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Diverse challenges call for diverse perspectives

Real innovation requires insights from different cultures and experiences

A project manager on the jobsite

In architecture, the façade is often the defining aspect of a building’s appearance and energy performance. From an engineering perspective, the façade is an assembly of building components with a critical impact on a range of performative metrics. This intermix of art and science is a fundamental process of architecture, aspiring to provide us with spaces of comfort and beauty that also meet goals for high thermal performance.

United Nations (UN) Secretary-General António Guterres issued the starkest warning yet for climate change, calling for the slashing of nearly two-thirds of carbon pollution by 2035, and the acceleration of achieving net-zero emissions as early as 2040. The U.S. and Canada have stepped up their goals, with some of the larger metropolitan cities, such as New York City requiring most buildings over 25,000 square feet to meet new energy efficiency and greenhouse gas emissions limits by 2024.

Diverse companies produce innovation

Along with meeting the goals of thermal efficiency, buildings’ glazing systems also support occupant comfort and productivity with natural light and access to views. Finding creative approaches and innovative solutions to building envelope design challenges requires diverse perspectives and expertise. In addition to bringing together a team with representatives from architectural, construction and glass industries, consider also the insights gained through varying cultural backgrounds and experiences.

One study by Gartner revealed that a highly diverse team can improve their performance by up to 30%. Diversity can also lead to better decision-making and higher profitability. In fact, according to McKinsey & Company, the most diverse companies outperform their less diverse peers by 36% in profitability. These statistics show diversity is not just a metric to be strived for, but it also represents an integral part of a successful industry.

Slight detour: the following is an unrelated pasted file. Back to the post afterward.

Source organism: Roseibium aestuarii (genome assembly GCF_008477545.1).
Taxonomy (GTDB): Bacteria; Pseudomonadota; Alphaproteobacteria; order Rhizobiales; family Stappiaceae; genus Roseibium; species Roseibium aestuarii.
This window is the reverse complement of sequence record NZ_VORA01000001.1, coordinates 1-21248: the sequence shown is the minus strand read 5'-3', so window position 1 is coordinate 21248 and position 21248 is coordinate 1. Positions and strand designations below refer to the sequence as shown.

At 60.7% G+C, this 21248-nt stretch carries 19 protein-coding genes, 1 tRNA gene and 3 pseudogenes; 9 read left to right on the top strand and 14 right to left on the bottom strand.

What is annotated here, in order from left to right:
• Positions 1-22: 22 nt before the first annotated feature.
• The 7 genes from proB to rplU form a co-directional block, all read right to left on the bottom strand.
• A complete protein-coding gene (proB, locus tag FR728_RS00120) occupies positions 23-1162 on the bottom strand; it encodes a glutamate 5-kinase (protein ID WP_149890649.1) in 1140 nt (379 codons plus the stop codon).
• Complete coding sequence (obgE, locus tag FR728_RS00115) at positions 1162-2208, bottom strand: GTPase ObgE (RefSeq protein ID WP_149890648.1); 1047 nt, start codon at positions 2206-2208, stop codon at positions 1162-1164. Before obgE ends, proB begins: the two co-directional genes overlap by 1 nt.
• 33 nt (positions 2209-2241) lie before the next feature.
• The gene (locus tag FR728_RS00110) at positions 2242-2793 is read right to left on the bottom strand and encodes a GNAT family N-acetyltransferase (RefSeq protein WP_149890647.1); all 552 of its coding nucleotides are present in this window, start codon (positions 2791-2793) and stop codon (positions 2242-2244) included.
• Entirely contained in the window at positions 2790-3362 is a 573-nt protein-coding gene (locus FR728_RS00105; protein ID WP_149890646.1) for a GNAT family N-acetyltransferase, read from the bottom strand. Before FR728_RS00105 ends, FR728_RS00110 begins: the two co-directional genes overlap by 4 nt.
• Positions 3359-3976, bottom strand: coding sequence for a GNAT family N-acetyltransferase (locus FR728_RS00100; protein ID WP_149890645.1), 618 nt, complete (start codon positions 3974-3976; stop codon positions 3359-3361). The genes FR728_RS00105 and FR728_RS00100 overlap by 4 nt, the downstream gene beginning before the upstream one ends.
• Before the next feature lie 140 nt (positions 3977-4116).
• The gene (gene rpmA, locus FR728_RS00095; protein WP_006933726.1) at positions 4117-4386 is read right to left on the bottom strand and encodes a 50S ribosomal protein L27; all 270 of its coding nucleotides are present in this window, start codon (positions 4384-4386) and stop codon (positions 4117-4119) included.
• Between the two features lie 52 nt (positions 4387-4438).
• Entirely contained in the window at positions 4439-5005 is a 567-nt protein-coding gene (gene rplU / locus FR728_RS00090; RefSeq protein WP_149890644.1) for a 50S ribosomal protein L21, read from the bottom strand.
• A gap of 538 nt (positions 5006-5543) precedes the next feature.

Addressing lack of diversity in building industries

Expressing the diversity of our society in our industry requires the inclusion of diverse voices in this creative space. However, according to a report by the National Council of Architectural Registration Boards (NCARB), the profession of architecture lacks such diversity; fewer than two in five architects are women, and fewer than one in five identifies as a racial or ethnic minority. In addition, data from the U.S. Bureau of Labor Statistics reported in 2020 that Black people held just 5.1% of construction jobs, compared to their 11.8% share of total employment.

Based on a joint survey by NCARB and the National Organization of Minority Architects (NOMA), two-thirds of African Americans reported they could not identify leaders in their architecture firms who were similar to themselves (compared to 26% of white respondents) – and 40% said they have faced or witnessed discrimination in the workplace.

Whether we’re talking about architectural and building envelope design, construction and glazing system installation, or engineering and fabricating façade systems, workforce diversity begins with awareness and outreach. There are a lot of great career opportunities in these industries, and more outreach in high schools and colleges could help provide greater visibility to these opportunities.


William Green

William Green

Technoform’s William Green works with customers to help them develop industry-leading, high-performance products to meet energy performance needs and sustainability goals. He can be reached at